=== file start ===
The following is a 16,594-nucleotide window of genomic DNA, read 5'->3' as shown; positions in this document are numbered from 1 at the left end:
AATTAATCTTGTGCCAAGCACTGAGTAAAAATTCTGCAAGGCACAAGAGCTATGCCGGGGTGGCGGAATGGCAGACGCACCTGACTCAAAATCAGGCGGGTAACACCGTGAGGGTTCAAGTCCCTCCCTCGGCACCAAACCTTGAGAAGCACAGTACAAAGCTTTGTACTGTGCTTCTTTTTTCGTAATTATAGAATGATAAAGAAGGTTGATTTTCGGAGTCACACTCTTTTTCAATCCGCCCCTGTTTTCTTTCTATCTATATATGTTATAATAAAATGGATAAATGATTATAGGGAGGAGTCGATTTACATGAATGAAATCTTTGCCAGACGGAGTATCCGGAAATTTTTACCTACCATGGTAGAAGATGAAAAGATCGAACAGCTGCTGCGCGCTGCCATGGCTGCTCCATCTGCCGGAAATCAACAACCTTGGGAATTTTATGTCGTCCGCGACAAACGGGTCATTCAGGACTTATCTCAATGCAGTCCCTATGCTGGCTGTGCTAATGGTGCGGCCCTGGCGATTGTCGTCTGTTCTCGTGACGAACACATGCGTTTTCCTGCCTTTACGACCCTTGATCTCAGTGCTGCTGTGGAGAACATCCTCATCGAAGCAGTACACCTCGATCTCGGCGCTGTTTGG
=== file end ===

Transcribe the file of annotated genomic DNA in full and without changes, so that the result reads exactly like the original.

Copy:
The following is a 16,594-nucleotide window of genomic DNA, read 5'->3' as shown; positions in this document are numbered from 1 at the left end:
AATTAATCTTGTGCCAAGCACTGAGTAAAAATTCTGCAAGGCACAAGAGCTATGCCGGGGTGGCGGAATGGCAGACGCACCTGACTCAAAATCAGGCGGGTAACACCGTGAGGGTTCAAGTCCCTCCCTCGGCACCAAACCTTGAGAAGCACAGTACAAAGCTTTGTACTGTGCTTCTTTTTTCGTAATTATAGAATGATAAAGAAGGTTGATTTTCGGAGTCACACTCTTTTTCAATCCGCCCCTGTTTTCTTTCTATCTATATATGTTATAATAAAATGGATAAATGATTATAGGGAGGAGTCGATTTACATGAATGAAATCTTTGCCAGACGGAGTATCCGGAAATTTTTACCTACCATGGTAGAAGATGAAAAGATCGAACAGCTGCTGCGCGCTGCCATGGCTGCTCCATCTGCCGGAAATCAACAACCTTGGGAATTTTATGTCGTCCGCGACAAACGGGTCATTCAGGACTTATCTCAATGCAGTCCCTATGCTGGCTGTGCTAATGGTGCGGCCCTGGCGATTGTCGTCTGTTCTCGTGACGAACACATGCGTTTTCCTGCCTTTACGACCCTTGATCTCAGTGCTGCTGTGGAGAACATCCTCATCGAAGCAGTACACCTCGATCTCGGCGCTGTTTGG